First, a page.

24 Aug Construction Site Hygiene
Construction Site Hygiene
Construction site hygiene encourages good housekeeping, provides workers with clean drinking water, sanitary restrooms, and washing facilities to clean up. These practices encourage good worker hygiene and helps avoid cross contamination to safeguard everyone’s health and safety.
Good housekeeping is critical for construction safety. Remember to:
- Clean the jobsite after major tasks or at least daily; avoid the buildup of hazardous, flammable, or combustible materials.
- Stack scrap lumber out of the way and remove protruding nails.
- Keep walkways, stairs, and work areas clear.
- Ensure that walking surfaces are as level as possible, and that workers have adequate fall protection from heights.
Clean drinking water can be provided by plumbed drinking fountains or with clean portable containers. Make sure that potable water containers are clearly labeled and have drinking fountain spouts or faucets that can be used to fill single-use water cups—water should not be dipped from the container. If there is a nonpotable (non-drinkable) water source on the site, it should be clearly labeled that the water is not safe for drinking, washing, or cooking.
Separate bathroom facilities are required for every 20 employees (or fewer) of each sex on a job site. For example, if there are 30 men and 10 women, three bathrooms are required. The bathrooms may contain a toilet and urinal, but half of them must have a toilet.
If there are fewer than 5 employees on a job site, separate bathrooms for each sex are not required if they can be locked and contain a toilet. Bathrooms should be private and in good working order with an adequate supply of toilet paper. Inspect and clean bathroom facilities daily.
Washing facilities on the jobsite will allow workers to wash their hands and avoid cross-contamination before eating, drinking, smoking, or heading home for the day. Workers can wash away harmful substances and use the washing area to service and decontaminate personal protective equipment (PPE). This is especially important to workers using potentially harmful substances such as paints, coatings, solvents, or other materials.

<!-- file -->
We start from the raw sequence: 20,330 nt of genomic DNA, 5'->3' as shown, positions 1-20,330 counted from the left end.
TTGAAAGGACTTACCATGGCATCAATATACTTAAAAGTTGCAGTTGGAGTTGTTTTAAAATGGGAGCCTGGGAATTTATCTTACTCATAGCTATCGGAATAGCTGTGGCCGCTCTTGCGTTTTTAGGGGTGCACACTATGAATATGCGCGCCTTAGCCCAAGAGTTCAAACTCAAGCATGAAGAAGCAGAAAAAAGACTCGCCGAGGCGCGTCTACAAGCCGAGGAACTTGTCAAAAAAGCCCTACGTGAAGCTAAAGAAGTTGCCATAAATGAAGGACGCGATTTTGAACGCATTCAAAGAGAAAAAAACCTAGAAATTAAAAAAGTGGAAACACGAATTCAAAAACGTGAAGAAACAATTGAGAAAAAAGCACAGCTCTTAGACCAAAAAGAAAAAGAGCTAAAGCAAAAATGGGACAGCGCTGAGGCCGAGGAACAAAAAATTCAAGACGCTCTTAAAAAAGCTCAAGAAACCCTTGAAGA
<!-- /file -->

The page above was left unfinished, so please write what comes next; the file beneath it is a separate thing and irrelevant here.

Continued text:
One washing station is required for every 20 (or fewer) employees on a jobsite. Wash areas should be clean with a good supply of water and soap, other skin cleansing agents, or special hazardous substance cleansing compounds. Wash stations require single-use drying towels or a warm-air hand dryer. Washing facilities must be located outside of the portable toilet, but convenient to bathroom facilities and should be labeled. On jobsites with fewer than five employees and only one portable toilet facility, the washing facility may be located inside the portable toilet station.
Do your part on the job to ensure good hygiene. Immediately report unsanitary or hazardous conditions on the jobsite to your supervisor. Participate in site cleanup activities, clean as you go, and keep the worksite clear of debris, trash, and hazardous substances. Use washing facilities to clean your hands and avoid cross-contamination to ensure a healthy work environment for all.